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One of the harsh realities of vehicular homicide cases is that many are extremely difficult to defend, and frequently the potential exposure of a sentence prevent many people from trying their cases. So, a large part of defending vehicular homicide cases in Georgia involves developing an appropriate mitigation plan. In deciding what you should do with a homicide by vehicle case, the first step has be determining what the potential sentence is that may be imposed by the sentencing judge. Some vehicular homicide cases involve multiple deaths and you must know how the sentencing court can handle alternative charges for the same death. The case law below addresses this issue:
At the hearing on Hill’s motion for new trial, the parties agreed that the trial court should merge DUI vehicular homicide (Counts 3 and 4) into reckless vehicularhomicide (Counts 1 and 2). This is correct, since Hill could “be convicted only once for the death of each victim.” Diamond v. State, 267 Ga. 249, 251(3)(b), 477 S.E.2d 562 (1996) (where defendant was convicted of three counts of felony murder and three counts of DUI vehicular homicide, the latter were vacated by operation of law). The State also concedes that Hill’s reckless driving, red light, and less safe DUIconvictions (Counts 5, 6, and 7) should merge into the reckless vehicular homicideconvictions. See Harris v. State, 272 Ga.App. 366, 373-374(6), 612 S.E.2d 557 (2005) (as lesser included offenses, DUI and reckless driving convictions merge into vehicular homicide conviction); Hamby v. State, 256 Ga.App. 886, 888(3), 570 S.E.2d 77 (2002) (due care conviction merges into vehicular homicide conviction).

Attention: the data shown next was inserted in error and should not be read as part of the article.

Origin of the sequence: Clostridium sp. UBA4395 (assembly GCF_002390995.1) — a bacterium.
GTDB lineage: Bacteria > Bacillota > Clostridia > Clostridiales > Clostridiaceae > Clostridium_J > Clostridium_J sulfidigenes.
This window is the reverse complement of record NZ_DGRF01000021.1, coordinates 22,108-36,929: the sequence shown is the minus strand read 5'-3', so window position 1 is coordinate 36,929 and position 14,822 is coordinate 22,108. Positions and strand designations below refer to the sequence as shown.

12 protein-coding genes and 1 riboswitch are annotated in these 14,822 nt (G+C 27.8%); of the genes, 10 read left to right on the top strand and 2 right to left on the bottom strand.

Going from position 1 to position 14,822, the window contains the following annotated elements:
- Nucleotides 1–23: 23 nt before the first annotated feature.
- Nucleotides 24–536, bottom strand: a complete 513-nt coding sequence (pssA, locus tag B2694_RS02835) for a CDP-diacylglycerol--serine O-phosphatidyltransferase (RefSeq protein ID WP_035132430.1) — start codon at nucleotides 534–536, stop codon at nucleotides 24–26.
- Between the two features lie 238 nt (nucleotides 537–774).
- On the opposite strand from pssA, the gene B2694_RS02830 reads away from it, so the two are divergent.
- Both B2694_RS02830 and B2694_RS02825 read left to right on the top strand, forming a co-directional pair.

7 (b) Count 5 of the indictment charged that Hill’s reckless driving-including running a red light, going too fast for conditions, and *507 failing to exercise due care-caused the collision with the burgundy vehicle containing the two women who later died. Count 8 charged that Hill’s failure to exercise due care, including his failure to sound his horn, caused him to strike the female pedestrian. The acts leading to these two charges involved different facts and different victims. Each of the crimes was therefore “established by proof of an additional fact not at issue in the other crime[ ].” Drinkard v. Walker, 281 Ga. 211, 217, 636 S.E.2d 530 (2006). It follows that they do not merge for sentencing purposes. See Harris, supra, 272 Ga.App. at 373(6), 612 S.E.2d 557 (serious injury by motor vehicle convictions do not merge into vehicular homicide conviction where five different and surviving victims were involved in the former); Hamby, supra, 256 Ga.App. at 888(3), 570 S.E.2d 77 (affirming trial court’s refusal to merge conviction for speeding into vehicularhomicide conviction).
After these operations of law, then, Hill stands convicted of two felony counts of reckless vehicular homicide (Counts 1 and 2) and one misdemeanor count of failing to exercise due care (Count 8). The trial court sentenced Hill to fifteen years to serve, running concurrently, on the two reckless vehicular homicide counts. However, the trial court also sentenced Hill to 12 months to serve concurrently on Counts 5 through 8, all of which involved misdemeanors. Because the misdemeanor sentence was based in part on convictions that merged with the reckless vehicularhomicide counts, and because the trial court never vacated Hill’s convictions for Counts 3 through 7, we vacate the relevant portions of Hill’s sentence and remand the case to the trial court for sentencing in accordance with this opinion. See Kemper v. State, 251 Ga.App. 665, 666-667(2), 555 S.E.2d 40 (2001) (vacating sentence and remanding for resentencing when convictions merged).
Hill v. State, 285 Ga. App. 503, 506–07, 646 S.E.2d 718, 722 (2007)



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Ben Sessions, Attorney at Sessions Law Group
Ben Sessions

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